On December 7th 1784 Allan Cunningham, the Poet was born.
Cunningham’s father was a neighbour of Robert Burns and as a boy Cunningham attended his funeral, he was born and raised in Dumfiesshire. At a young age Cunningham was apprenticed to a stonemason but spent his free time reading, and writing imitations of old Scottish ballads. In 1807 he contributed to Roche’s Literary Recreations a periodical Monthly responsible for publishing Lord Byrons works.
In 1809 or therabouts he sent some Scottish Ballads he claimed to have collected to be used in Cromek’s “Remains of Nithdale and Galloway Song. Actually they were his own creations.” He came to know the author James Hogg and through him met Sir Walter Scott who suspected that the ballads in Cromek’s were in fact his own. Scott and Hogg would have been the leading authorities on folklore and ballads of Scotland at that time.
In 1813 he published, “Songs, Chiefly in the rural dialect of Scotland.” Thereafter, Cunningham, was persuaded by Cromek to move to London where be became a parliamentary reporter for "The London Magazine” and met the sculptor Sir Francis Chantry, later becoming his assistant and secretary. A position he held from 1814 until Chantry’s death in 1841. During this time, Cunningham continued to pursue literary interests when time permitted, writing three novels, a series of stories (which he contributed to Blackwood’s Magazine,) biographies, as well as many songs.
He married a servant of the house in which he was lodging and had six children, several of whom also became writers. Cunningham wrote many stories and poetic dramas but apart from hi Complete works of Burns it for hie poems and ballads he s best known and remembered.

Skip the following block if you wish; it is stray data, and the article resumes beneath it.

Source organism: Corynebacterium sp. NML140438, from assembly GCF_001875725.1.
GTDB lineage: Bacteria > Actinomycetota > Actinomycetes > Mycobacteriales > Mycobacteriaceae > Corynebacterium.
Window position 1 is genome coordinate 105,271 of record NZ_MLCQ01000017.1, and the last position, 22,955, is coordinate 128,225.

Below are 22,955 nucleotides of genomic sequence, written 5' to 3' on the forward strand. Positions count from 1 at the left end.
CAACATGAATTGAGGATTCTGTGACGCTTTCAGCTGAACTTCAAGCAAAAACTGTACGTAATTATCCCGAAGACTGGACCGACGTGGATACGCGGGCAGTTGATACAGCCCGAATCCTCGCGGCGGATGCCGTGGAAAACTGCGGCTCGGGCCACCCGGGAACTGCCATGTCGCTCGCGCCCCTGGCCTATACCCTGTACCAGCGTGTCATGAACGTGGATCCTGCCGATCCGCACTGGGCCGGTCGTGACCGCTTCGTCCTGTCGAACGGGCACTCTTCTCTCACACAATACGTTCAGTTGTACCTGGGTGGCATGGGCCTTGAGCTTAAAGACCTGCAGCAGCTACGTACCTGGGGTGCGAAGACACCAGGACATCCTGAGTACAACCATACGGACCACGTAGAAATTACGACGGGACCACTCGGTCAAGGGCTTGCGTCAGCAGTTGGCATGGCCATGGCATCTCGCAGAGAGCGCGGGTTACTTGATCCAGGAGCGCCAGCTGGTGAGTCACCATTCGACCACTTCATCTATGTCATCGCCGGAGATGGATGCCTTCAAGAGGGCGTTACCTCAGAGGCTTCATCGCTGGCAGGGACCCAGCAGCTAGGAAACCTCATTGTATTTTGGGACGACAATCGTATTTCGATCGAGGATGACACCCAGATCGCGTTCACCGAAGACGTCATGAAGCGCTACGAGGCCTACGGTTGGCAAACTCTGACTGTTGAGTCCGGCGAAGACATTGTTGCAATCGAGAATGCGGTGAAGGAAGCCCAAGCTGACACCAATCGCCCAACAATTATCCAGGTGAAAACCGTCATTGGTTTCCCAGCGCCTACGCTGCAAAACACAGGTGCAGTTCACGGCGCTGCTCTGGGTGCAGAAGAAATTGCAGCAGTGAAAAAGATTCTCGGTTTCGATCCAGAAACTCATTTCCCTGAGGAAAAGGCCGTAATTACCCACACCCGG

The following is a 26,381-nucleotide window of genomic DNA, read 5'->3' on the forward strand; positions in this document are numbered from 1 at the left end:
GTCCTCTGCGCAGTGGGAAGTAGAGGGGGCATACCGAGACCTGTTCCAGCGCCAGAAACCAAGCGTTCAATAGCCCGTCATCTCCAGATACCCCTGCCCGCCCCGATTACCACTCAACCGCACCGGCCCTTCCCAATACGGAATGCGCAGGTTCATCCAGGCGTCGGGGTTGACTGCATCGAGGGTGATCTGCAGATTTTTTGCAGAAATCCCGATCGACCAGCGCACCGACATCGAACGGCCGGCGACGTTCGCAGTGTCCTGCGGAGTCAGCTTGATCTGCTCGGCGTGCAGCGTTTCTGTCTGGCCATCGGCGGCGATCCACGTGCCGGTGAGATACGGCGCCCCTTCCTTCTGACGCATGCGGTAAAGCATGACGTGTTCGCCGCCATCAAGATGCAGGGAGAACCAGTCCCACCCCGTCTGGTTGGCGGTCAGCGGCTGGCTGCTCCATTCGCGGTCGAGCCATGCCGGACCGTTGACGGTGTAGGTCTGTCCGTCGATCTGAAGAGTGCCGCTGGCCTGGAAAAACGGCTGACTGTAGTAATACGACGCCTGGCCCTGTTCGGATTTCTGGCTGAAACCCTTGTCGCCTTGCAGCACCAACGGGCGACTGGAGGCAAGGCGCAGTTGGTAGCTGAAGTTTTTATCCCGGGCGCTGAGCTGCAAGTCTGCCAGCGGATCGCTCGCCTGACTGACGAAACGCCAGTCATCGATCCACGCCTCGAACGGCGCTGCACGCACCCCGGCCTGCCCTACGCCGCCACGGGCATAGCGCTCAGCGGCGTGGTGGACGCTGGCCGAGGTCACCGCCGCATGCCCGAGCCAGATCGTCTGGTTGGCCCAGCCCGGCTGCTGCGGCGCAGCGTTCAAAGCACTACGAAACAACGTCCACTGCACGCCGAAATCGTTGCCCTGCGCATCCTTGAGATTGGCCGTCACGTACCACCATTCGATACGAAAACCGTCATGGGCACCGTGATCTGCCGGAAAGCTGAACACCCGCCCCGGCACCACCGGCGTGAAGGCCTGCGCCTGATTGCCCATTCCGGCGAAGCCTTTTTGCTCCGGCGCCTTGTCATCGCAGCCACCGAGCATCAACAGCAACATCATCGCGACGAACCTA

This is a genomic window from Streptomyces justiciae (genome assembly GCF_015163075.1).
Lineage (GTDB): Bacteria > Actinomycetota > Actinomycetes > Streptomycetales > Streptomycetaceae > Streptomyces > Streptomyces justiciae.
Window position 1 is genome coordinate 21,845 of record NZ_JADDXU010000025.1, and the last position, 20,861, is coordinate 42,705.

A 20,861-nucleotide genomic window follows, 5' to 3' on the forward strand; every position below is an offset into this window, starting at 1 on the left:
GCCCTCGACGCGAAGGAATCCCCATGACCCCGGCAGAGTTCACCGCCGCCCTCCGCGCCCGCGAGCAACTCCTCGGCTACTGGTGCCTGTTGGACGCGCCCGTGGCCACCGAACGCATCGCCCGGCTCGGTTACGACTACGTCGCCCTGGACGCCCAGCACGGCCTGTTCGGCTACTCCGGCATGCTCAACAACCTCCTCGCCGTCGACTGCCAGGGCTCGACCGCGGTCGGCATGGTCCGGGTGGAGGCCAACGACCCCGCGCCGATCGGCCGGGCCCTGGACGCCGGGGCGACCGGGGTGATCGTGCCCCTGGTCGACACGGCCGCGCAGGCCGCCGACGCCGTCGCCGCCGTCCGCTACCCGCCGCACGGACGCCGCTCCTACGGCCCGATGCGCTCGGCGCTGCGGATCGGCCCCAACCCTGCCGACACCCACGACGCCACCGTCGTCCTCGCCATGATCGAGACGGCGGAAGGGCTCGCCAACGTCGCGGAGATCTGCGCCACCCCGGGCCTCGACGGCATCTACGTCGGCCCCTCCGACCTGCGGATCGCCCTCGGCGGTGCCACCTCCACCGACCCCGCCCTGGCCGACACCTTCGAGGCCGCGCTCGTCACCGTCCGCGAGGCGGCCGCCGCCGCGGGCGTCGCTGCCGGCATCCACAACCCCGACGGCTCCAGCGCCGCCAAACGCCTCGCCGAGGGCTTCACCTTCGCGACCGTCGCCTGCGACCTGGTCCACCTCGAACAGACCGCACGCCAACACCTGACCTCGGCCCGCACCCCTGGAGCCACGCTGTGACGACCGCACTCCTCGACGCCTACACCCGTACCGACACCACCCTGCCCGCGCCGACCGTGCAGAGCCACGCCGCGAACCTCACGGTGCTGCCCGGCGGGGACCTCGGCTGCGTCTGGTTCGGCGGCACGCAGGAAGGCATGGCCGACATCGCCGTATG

The Waes o’ Scotland
When I left thee, bonnie Scotland,
Thou wert fair to see,
Fresh as a bonnie bride i’ the morn
When she maun wedded be!
When I came back to thee, Scotland,
Upon a May-morn fair,
A bonnie lass sat at our town-en’,
Kaming her yellow hair.
“O hey! O hey!” sung the bonnie lass,
“O hey! an’ wae ’s me!
There ’s joy to the Whigs, an’ land to the Whigs,
An’ nought but wae to me!
"O hey! O hey!” sung the bonnie lass,
“O hey! an’ wae ’s me!
There ’s siccan sorrow in Scotland,
As een did never see.
"O hey! O hey for my father auld!
O hey! for my mither dear!
An’ my heart will burst for the bonnie lad
Wha left me lanesome here!”
I had na gane in my ain Scotland
Mae miles than twa or three,
When I saw the head o’ my ain father
Coming up the gate to me.
“A traitor’s head!” and “a traitor’s head!”
Loud bawled a bluidy loon;
But I drew frae the sheath my glaive o’ weir,
An’ strak the reaver down.
I hied me hame to my father’s ha’;
Alas and alack anee!
My dear mither lay ‘mang the ashes gray,
And the death-tear in her ee.
“O wha has wrought this bluidy wark?
Had I the reaver here,
I ’d wash his sark in his ain heart’s blude,
And gie ’t to his love to wear!”
I wander a’ night 'mang the lands I own’d,
When a’ folk are asleep,
And lie owre my father and mither’s grave,
An hour or twa to weep!
O fatherless and motherless,
Without a ha’ or hame,
I maun wander through my ain Scotland,
And bide a traitor’s blame.
Allan Cunningham . 1784-1842
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